Thomas Paine Crusader for Liberty (Knopf, 2014)

Thomas Paine Crusader for Liberty: How One Man's Ideas Helped Form a New Nation

Albert Marrin

From National Book Award finalist Albert Marrin comes a compelling look at the life and impact of Thomas Paine and the profound power of ideas.

Uneducated as a boy, Thomas Paine grew up to become one of the most influential writers of the 18th century. He brought the world Common SenseRights of Man, and The Age of Reason; simply written, verbal battles against political, civil, and religious ignorance. 

Dubbed 'The Father of the American Revolution', Paine began his written reign by fervently proposing the idea of American independence from Great Britain, where he lived before emigrating to the United States in his thirties. As one historical event led to another, Paine continued to divulge his ideas to the public, risking his reputation and even his life. Award-winning author Albert Marrin illustrates the hardships and significance of a man's beliefs and its effects on our nation in a way that all ages can comprehend.



This exploration of Thomas Paine and his passionate writings in support of liberty provides insight into a turbulent period of change in the United States, England and France.

Thomas Paine left 18th-century England with a letter of introduction from Benjamin Franklin and Philadelphia as his destination. Before long, Paine had a job as an editor of the Pennsylvania Magazine, and his life as a passionate writer of ideals was launched. Turning his initial focus from abolition to independence, Paine wrote Common Sense, the pamphlet that would make him a sensation and change the face of political writing. “He wrote for the common people, those like him. To influence them, he had to grab their attention by appealing to their intelligence and to their emotions.” After supporting American independence, Paine turned his attention to the French Revolution, publishing The Rights of Man and landing himself in prison. Upon release, he began work on another controversial treatise, The Age of Reason, in which he criticized organized religion, especially Christianity. In a clear, straightforward narrative illustrated with archival images, Marrin provides the necessary context for readers to appreciate Paine’s impact and the role he has played in the concept of “American exceptionalism.” While it deliberately focuses on his ideas, there is still a clear picture of the man behind them.  A valuable aid in understanding a historical period that continues to resonate. (notes, further reading, index) (Nonfiction. 10-16)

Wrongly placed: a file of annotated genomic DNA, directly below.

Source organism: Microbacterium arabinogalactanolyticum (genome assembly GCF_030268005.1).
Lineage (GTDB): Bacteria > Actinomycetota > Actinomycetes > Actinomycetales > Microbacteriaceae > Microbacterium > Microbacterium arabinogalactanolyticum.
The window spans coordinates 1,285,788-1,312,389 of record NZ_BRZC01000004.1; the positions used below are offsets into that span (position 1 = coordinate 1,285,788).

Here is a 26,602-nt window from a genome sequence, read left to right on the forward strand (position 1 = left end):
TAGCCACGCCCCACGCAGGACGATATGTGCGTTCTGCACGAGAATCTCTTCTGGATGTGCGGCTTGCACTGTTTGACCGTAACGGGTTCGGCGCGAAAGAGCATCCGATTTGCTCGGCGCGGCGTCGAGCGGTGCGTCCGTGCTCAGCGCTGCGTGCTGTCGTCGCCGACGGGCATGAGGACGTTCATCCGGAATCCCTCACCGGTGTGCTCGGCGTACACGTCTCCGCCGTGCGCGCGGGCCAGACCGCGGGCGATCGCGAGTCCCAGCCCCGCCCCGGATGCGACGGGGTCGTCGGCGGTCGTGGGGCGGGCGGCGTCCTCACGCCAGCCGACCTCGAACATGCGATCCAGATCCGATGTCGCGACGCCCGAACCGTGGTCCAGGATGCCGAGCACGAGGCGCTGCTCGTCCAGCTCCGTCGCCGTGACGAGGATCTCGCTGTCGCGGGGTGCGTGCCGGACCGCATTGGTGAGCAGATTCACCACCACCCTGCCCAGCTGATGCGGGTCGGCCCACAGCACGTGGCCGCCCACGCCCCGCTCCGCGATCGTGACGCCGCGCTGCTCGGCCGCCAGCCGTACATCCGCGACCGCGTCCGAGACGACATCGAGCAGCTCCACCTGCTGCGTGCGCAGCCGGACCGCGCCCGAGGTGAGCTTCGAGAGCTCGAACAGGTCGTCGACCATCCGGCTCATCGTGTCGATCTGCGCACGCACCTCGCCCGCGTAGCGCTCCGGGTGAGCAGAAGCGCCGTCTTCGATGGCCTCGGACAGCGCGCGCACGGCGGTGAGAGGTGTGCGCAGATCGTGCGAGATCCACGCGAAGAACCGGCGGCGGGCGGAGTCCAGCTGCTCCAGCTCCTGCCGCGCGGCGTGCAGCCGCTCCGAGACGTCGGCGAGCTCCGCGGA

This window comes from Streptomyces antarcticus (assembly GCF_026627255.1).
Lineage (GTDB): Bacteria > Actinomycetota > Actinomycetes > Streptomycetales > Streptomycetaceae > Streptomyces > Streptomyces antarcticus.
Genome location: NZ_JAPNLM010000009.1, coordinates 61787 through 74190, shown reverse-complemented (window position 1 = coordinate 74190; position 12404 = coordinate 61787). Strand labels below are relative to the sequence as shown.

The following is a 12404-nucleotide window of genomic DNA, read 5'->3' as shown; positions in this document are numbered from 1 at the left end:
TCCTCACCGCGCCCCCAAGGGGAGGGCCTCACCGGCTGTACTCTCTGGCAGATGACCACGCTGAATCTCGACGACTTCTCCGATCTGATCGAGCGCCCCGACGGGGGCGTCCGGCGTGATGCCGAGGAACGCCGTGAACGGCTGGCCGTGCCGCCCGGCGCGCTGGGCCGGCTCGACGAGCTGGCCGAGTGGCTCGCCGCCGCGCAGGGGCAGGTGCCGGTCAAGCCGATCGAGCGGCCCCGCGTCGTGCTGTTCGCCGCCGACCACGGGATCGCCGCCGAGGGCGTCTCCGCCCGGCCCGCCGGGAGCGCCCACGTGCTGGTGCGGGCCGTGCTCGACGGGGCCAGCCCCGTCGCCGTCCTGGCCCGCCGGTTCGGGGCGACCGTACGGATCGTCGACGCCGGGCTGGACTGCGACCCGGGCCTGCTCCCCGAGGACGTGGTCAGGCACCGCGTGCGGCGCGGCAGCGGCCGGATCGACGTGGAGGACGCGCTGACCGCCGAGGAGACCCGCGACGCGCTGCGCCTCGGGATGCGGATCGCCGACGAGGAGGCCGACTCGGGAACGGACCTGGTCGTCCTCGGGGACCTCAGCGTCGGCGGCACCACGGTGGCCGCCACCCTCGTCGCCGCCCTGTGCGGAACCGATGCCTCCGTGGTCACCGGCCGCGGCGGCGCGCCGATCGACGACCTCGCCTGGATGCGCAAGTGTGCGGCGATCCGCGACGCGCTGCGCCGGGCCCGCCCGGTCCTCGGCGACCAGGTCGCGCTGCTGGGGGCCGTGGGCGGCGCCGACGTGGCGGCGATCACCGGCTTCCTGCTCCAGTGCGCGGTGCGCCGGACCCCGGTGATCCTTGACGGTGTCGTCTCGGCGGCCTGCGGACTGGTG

— Kirkus

Celebrated author Marrin elevates Thomas Paine from a one-sentence description in a history textbook into a fully realized person: son of a Quaker corset maker and possessor of a sharp memory, a charitable spirit, and an unflinching devotion to causes of liberty. Marrin opens with a brief description of the Enlightenment, followed by a look at Paine's youth and his immigration to America. The majority of the text, however, deals with his rubbing elbows with other founding fathers, reflecting on important events in the American colonies, and generating wildly popular propaganda for the cause of independence. Marrin also explains the far-reaching effects of Paine's writings, recounting how he was nearly beheaded during the Reign of Terror in revolutionary France and how his writings were publicly burned in England. Well illustrated, carefully researched, and drawn heavily from Paine's own works, this work is a straightforward biography of a figure rarely taught to kids, but it also celebrates the power of words and how ideas can change the world.                                                                           

— Booklist